Fly Fishing Time Management

Here are some thoughts on how to more efficiently manage your day fly fishing to optimise success using planning and time management strategies. Over the years, guiding and catering to anglers with different abilities has made me think about time management on the water and to take it seriously.

These are some key factors to think about in managing your time and planning your next day's fishing.


If you have a time set for a mate to pick you up in the morning be ready by that time. No one likes waiting around in the morning for someone to get their gear organised.

If you can try to get your gear ready the night before and when you finish for the day, spend the time putting it in a place where it's organised and ready to grab for next time. Don't forget that reel!

Angler Nets A Taranaki Brown Trout


Light is very important and can play a major role in a successful day's fishing. For me, I plan much of my guiding around it. If there's light on the water it is going to be a lot easier to spot, catch fish and save time. Also, a lot of clients wish to see the fish they cast to (whether this is a good thing or not is another article!).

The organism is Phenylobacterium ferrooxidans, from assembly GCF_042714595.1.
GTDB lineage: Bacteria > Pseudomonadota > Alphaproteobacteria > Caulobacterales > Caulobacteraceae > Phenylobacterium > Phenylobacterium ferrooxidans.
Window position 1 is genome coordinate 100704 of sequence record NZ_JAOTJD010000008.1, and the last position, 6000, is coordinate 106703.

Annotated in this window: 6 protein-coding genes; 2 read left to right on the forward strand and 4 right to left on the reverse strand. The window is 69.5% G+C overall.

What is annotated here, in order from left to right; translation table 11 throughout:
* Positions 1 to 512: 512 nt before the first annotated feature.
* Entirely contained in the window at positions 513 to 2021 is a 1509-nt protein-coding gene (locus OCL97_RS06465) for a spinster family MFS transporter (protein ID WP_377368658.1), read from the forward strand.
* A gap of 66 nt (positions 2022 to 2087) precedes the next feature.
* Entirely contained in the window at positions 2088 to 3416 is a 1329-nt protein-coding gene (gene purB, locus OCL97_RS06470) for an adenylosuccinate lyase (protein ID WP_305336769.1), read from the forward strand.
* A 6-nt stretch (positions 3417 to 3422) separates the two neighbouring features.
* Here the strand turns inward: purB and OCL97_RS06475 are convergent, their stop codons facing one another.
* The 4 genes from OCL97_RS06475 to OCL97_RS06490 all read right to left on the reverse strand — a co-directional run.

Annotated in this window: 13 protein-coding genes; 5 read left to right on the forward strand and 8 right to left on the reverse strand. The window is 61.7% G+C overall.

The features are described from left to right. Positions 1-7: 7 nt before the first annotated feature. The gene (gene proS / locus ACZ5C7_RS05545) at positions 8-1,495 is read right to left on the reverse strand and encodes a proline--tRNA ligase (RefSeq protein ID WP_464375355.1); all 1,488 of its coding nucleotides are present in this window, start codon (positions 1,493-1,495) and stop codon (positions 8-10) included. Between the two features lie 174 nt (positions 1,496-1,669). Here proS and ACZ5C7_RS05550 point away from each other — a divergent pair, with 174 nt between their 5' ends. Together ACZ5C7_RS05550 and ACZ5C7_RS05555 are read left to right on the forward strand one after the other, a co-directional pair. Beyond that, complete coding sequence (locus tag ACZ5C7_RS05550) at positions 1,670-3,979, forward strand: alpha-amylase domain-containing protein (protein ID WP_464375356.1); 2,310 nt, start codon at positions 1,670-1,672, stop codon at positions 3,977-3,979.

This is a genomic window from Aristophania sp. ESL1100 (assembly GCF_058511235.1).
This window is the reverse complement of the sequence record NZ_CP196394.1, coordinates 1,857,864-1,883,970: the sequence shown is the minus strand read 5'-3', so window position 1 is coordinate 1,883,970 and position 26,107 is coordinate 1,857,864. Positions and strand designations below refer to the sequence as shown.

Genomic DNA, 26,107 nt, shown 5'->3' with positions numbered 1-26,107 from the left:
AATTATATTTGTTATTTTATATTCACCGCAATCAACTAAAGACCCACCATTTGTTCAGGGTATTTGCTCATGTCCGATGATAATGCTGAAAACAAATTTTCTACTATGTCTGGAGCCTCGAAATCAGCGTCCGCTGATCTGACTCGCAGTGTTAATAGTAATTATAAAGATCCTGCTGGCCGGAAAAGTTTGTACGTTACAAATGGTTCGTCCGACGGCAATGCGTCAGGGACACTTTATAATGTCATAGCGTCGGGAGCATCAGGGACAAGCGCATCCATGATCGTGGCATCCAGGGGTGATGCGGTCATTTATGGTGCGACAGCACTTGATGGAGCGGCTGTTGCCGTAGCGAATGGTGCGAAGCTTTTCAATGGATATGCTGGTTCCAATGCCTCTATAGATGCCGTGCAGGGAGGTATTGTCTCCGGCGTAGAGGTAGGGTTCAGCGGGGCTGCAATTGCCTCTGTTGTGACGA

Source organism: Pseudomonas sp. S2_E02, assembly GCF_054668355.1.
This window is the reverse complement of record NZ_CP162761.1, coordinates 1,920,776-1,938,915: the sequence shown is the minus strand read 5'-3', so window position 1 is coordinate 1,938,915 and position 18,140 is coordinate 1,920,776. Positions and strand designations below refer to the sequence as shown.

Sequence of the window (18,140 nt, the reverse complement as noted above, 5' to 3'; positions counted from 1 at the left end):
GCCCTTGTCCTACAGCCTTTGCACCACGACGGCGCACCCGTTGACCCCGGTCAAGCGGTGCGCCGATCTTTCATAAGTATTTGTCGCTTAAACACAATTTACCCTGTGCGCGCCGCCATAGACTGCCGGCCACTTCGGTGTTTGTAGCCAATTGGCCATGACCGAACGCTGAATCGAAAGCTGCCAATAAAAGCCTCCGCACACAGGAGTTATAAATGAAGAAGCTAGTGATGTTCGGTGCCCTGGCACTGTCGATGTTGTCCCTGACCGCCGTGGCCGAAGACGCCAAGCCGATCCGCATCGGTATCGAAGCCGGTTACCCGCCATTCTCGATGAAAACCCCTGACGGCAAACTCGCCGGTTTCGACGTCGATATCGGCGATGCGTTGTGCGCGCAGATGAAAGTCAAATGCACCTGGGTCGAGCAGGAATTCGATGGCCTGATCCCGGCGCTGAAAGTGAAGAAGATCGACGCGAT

Think about the sun angle and geography of the stretch of water you intend to fish in the morning to determine what place to start your day's fishing. If you find yourself moving through productive water faster than you thought and the sun is still low, slow down, maybe blind fish a little more water or stop for a break or lunch. That twenty minute break will let more sun come onto the water for that pool you know is around the next bend.


It is surprising how much of a dilemma and how much time some people take choosing a fly. It's quite simple really. Be observant. When first turning up on the water check to see if there's any airborne insect activity or insects on the surface film. If there are fish rising choose a dry / emerger fly pattern similar to these insects.

If there's no airborne activity or fish rising have a look under a few rocks in the nearest rapids, choose a nymph pattern that resembles the nymphs you find. Change the pattern’s weight for different depth scenarios.

Don't forget attractor patterns if your more natural patterns fail.

A Trout Is Released To Fight Another Day


You would assume this should be fairly uncomplicated but believe me it isn't! I myself have argued with friends when I was young and when guiding I have witnessed some very ugly displays between a few of my clients, men in their fifties! Arguing about who's turn it is is hardly a good use of time!

Here are a few words of wisdom when it comes to this conundrum.